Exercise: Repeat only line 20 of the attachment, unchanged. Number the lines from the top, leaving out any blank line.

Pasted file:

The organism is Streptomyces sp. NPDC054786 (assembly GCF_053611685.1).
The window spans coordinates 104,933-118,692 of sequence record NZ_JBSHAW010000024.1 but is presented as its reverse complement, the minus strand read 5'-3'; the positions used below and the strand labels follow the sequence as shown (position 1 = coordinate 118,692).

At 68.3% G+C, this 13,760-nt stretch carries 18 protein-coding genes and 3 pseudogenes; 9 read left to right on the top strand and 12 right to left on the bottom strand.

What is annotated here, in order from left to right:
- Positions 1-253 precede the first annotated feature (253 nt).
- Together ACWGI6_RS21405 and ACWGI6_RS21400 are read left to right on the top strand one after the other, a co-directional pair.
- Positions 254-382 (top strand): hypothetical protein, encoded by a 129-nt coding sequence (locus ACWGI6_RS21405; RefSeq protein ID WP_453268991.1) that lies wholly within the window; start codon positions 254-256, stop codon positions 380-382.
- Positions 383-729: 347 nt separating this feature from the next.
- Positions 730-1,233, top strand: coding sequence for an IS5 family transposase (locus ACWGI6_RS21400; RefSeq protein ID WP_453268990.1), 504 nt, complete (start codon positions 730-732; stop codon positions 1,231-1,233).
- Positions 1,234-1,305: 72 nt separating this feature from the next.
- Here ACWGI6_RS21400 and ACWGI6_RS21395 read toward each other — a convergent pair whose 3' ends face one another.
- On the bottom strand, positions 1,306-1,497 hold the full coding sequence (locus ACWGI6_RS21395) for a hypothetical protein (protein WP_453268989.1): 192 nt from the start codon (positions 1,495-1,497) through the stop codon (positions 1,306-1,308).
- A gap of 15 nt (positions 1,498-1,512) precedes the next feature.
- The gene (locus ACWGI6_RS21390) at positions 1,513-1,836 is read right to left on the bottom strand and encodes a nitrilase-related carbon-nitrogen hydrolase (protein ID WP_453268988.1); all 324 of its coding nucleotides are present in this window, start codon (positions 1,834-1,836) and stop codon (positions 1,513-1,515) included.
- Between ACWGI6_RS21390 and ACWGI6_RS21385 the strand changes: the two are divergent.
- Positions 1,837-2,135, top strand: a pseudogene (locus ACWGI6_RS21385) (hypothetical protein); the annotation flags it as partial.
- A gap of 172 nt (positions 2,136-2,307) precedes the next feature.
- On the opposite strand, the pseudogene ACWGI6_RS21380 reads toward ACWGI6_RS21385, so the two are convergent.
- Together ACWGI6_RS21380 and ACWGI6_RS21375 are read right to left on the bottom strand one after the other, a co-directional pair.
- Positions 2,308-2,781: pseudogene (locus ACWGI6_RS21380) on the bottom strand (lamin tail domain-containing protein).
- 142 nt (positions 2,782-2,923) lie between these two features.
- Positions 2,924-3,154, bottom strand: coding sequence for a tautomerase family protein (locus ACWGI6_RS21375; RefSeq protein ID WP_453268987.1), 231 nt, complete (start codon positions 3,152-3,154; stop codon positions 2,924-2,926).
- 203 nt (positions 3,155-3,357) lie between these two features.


- Positions 2,308-2,781: pseudogene (locus ACWGI6_RS21380) on the bottom strand (lamin tail domain-containing protein).